How to Make Hand Sanitizer
Image: Jason Koebler

Does Hand Sanitizer Actually Work? A Disgusting Science Experiment

How to make your own hand sanitizer, test it, and scare yourself with this one easy trick.
April 23, 2020, 12:00pm
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Home Brew is a series explaining DIY projects you can safely do in quarantine.

Before coronavirus, the last time I used hand sanitizer was probably a few years ago at some music festival port-a-pottie. Now, “phone, keys, wallet” has become “phone, keys, wallet, mask, hand sanitizer.” Using it is now so ingrained in me that I absentmindedly use it anytime I touch anything in public.

I have no idea if it works, but I assume it does! We are told that Purell “kills 99.9 percent of disease-causing germs,” but I really have no way of analyzing whether or not that is true. Or, at least, I thought I didn’t, until I remembered that it is very easy to grow bacteria and that, the last time I did so, everyone seemed to like it a lot.

I’d like to preface this entire post by saying that I am a journalist, not a scientist, and that this isn’t anything close to a real scientific study. Many studies have shown that, generally speaking, hand sanitizer works, and you should use it regardless of what I ultimately found (really, you should wash your hands with soap and water, which is more effective, but hand sanitizer is good if you can’t.) Also, I didn't have access to a clean room during the pandemic, and so it is possible and maybe even likely that for the brief moments my petri dishes were exposed to the air of my apartment they became contaminated. I took precautions to prevent this, such as using individually-wrapped sterile cotton swabs and opening up the petri dishes only to pour agar and swab them; they were exposed to air for only a few seconds.

Regardless, there was some joy in seeing for myself the before-and-after of using hand sanitizer through the magic that is bacterial cultures and colonies.

SARS-Cov-2 is a virus, not bacteria, and viruses do not replicate in agar petri dishes. But I have barely left my house in seven weeks, have had nothing to do, and learned that homesciencetools.com’s $15.95 “Bacteria Hand Washing Experiment Kit” is a best-selling experiment that can be safely conducted by anyone who is bored and over the age of 10.

“It's often said that one of the most effective ways to prevent the spread of illness is washing hands with soap and water—is this really true?,” the website asks. “Use this complete bacteria project kit to find out,” it implored me.

And so, on one of the first days of lockdown, I ordered the kit and set up the experiment when it arrived a few days later.

How to Make Hand Sanitizer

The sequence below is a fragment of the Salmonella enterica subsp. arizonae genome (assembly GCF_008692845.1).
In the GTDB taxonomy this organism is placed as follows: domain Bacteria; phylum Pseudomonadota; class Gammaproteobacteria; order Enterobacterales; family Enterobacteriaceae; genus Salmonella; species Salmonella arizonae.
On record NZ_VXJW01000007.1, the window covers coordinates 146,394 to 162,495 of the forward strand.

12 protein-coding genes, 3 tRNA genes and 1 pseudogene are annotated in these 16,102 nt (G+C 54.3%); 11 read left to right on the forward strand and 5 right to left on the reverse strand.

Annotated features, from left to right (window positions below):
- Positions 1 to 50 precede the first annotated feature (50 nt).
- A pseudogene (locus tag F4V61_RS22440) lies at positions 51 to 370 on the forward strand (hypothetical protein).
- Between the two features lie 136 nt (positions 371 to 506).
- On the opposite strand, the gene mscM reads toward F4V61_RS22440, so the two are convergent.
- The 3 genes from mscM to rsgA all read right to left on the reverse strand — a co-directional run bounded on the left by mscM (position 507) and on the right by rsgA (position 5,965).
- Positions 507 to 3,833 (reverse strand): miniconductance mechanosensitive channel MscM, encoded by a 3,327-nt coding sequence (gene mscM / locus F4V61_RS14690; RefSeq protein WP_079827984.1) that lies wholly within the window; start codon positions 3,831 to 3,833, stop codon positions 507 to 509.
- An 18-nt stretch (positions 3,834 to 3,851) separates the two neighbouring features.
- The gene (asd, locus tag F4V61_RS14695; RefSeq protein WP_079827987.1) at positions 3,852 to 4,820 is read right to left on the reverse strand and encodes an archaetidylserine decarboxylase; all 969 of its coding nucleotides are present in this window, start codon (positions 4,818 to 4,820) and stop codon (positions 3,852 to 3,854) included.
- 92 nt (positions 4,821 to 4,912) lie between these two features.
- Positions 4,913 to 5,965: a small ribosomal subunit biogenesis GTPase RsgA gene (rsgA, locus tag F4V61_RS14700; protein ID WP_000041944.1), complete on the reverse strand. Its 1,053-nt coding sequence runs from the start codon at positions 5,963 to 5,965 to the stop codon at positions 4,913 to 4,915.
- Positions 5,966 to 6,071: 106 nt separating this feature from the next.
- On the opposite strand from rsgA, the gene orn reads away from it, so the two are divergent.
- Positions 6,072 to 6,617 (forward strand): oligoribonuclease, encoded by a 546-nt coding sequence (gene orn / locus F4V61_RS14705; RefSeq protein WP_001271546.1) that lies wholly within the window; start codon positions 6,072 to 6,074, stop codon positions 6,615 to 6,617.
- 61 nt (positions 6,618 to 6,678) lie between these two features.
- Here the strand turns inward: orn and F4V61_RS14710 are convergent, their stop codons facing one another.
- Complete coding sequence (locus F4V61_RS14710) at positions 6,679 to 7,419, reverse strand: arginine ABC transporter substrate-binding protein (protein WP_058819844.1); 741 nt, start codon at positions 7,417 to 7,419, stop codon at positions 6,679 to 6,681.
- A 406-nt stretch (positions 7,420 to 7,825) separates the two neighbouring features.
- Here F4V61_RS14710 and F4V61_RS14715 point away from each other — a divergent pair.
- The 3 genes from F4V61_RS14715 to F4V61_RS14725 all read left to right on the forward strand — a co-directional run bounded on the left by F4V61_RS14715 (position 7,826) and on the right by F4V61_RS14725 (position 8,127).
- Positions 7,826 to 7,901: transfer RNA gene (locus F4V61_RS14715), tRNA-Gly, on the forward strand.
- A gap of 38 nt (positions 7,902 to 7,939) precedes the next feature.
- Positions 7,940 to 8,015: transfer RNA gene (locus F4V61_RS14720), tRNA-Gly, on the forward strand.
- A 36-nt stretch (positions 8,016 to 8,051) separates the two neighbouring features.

Most importantly, I wanted to make and test DIY hand sanitizer to figure out whether or not it actually works. I have no reason to believe that it doesn’t, given that the World Health Organization has recipes, which I followed, that are used all over the world. But lots of people are making their own hand sanitizer these days because it is sold out everywhere. Even its main component, rubbing alcohol, is sold out at all the stores near me.

Thankfully, I had a bottle of 70 percent isopropyl alcohol on hand already for cleaning electronic components in old MacBooks I wanted to repair once upon a time, but that’s another story. I poured some into a spray bottle and added a few drops of hydrogen peroxide. Luckily for me, this rubbing alcohol already had glycerin in it, which the WHO says is used as a “humectant,” to "improve acceptability of the product," which after a lot of Googling I learned means “something that makes your skin feel less dry.” If you do not have glycerol you can just not use it; the alcohol is the stuff that kills germs and if you didn’t notice we’re in a pandemic so don't let the perfect be the enemy of the good enough.

The DIY hand sanitizer and its ingredients.

It is exceptionally easy to make your own hand sanitizer, so easy that you really don’t need an article to explain to you what to do. Basically all you need to do is make sure that your alcohol concentration is high enough to kill microbes; the WHO’s recipe ends up with a mixture that is 75 percent alcohol. A lot of popular hand sanitizers are 62 percent alcohol, which seems to be about the lowest you can get away with. So, put some alcohol in a spray bottle and you’ve “made” hand sanitizer.

When I designed this experiment in my head, I had planned on pitting DIY hand sanitizer against Purell to see if there is actually any sort of difference. But I have not seen an honest-to-god bottle of Purell in a store in more than two months, and so the “real” hand sanitizer I used to start the experiment was this bottle that I will call “watermelon brand” hand sanitizer that my girlfriend had in her purse. For a long while was the only hand sanitizer we had.